On Thursday, Governor Godswill Akpabio of Akwa Ibom State rose in stout defence of his controversial wedding gifts to hip-pop musician, Tuface Idibia, saying the gesture was "to reward the musician's wife for standing by her husband in the face of difficulties".
The governor had come under heavy criticism after he, Friday last week, announced a gift of two brand new Toyota Prado SUVs to Tuface and his wife. He also reportedly promised to bankroll an all-expense paid trip for 29 delegates from the state to attend the white wedding of the couple fixed for Dubai, the United Arab Emirate on March 23.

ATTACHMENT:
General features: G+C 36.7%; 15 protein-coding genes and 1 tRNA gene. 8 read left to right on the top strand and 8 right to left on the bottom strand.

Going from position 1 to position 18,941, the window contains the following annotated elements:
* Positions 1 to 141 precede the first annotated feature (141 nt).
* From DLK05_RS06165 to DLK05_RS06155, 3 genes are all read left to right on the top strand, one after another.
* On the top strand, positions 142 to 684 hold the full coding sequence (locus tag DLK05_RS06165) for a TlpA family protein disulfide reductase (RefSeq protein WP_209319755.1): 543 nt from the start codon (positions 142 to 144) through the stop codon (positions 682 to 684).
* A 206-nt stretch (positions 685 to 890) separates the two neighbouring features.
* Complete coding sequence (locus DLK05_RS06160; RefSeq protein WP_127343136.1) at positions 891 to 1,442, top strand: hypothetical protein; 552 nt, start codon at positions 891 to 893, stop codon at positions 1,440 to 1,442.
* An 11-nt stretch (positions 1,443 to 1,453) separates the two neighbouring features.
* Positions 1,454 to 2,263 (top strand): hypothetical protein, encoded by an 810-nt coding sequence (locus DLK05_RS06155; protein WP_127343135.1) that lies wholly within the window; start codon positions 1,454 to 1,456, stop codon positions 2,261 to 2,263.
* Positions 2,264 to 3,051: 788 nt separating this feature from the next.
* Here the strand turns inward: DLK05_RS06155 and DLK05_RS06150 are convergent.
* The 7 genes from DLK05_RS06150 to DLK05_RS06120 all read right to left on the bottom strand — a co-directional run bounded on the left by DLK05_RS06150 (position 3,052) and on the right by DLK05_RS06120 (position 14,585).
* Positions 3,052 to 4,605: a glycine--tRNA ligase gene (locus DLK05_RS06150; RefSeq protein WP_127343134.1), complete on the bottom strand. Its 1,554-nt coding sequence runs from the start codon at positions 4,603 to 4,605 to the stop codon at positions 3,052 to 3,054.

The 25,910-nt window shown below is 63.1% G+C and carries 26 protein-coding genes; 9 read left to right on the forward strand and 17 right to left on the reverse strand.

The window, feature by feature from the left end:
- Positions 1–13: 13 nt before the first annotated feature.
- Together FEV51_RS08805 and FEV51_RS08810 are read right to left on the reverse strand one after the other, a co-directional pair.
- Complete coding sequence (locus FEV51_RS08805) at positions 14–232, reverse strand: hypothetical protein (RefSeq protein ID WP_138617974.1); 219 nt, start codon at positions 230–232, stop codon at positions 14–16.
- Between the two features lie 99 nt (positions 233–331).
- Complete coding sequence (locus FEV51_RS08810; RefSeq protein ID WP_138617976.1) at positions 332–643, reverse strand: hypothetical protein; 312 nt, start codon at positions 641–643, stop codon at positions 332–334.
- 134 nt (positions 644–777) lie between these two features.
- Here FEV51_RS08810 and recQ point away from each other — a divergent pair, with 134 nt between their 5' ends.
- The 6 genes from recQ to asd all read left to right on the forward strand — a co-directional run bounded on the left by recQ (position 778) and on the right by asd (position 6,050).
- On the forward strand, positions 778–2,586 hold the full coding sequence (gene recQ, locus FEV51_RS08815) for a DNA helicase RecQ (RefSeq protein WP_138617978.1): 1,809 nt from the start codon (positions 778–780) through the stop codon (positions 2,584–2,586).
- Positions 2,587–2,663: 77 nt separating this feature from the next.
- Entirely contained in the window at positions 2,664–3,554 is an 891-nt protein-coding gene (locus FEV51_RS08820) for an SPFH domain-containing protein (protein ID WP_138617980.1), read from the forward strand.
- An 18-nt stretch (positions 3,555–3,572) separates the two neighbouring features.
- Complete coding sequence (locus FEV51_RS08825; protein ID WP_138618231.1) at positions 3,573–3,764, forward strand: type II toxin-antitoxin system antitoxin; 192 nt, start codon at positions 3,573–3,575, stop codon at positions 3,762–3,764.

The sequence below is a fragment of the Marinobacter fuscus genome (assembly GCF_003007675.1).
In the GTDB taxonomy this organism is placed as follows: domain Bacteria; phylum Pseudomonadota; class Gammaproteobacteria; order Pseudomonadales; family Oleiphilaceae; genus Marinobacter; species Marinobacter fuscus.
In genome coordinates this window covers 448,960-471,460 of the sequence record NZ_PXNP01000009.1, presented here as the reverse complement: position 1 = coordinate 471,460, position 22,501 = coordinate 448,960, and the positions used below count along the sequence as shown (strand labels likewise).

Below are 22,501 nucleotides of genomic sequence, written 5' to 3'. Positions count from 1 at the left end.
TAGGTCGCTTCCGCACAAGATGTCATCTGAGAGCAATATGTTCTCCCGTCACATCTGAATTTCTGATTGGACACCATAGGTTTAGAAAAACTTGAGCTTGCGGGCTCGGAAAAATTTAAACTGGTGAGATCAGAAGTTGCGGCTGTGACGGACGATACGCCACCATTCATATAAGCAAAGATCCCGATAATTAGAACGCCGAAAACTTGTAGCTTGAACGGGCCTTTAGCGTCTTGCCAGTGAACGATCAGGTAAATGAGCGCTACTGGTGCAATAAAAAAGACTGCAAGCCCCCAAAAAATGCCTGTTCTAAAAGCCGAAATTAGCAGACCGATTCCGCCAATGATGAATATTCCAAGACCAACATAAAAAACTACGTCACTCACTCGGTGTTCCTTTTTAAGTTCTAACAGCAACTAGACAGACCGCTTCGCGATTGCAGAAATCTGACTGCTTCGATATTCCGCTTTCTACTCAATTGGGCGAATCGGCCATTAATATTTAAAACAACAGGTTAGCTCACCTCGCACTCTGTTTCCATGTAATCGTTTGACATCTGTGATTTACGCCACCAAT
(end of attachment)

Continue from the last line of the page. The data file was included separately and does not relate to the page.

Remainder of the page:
Besides, he also hosted a lavish state dinner in honour of the couples and promised to rehabilitate the Eket-Ibeno Road ahead of the child dedication of Tuface and Annie.
Don't miss related articles:
But in a statement by his commissioner for information, Aniekan Umana, on Wednesday, Mr. Akpabio said he only approved a car, and not two, for the couple. He also said he only promised to sponsor 20, and not 29, wedding guests to Dubai for the couple's white wedding.
The statement reads, "Following spurious and false speculations in the social media concerning the wedding gift by Governor Godswill Akpabio to Mrs. Annie Innocent Idibia, née Macaulay, I wish to state as follows:
"That the Governor of Akwa Ibom State Chief Godswill Akpabio, donated ONE Prado jeep to Mrs. Annie Innocent Idibia, nee Macaulay, a daughter of Akwa Ibom State and renowned artist during her traditional marriage at Eket.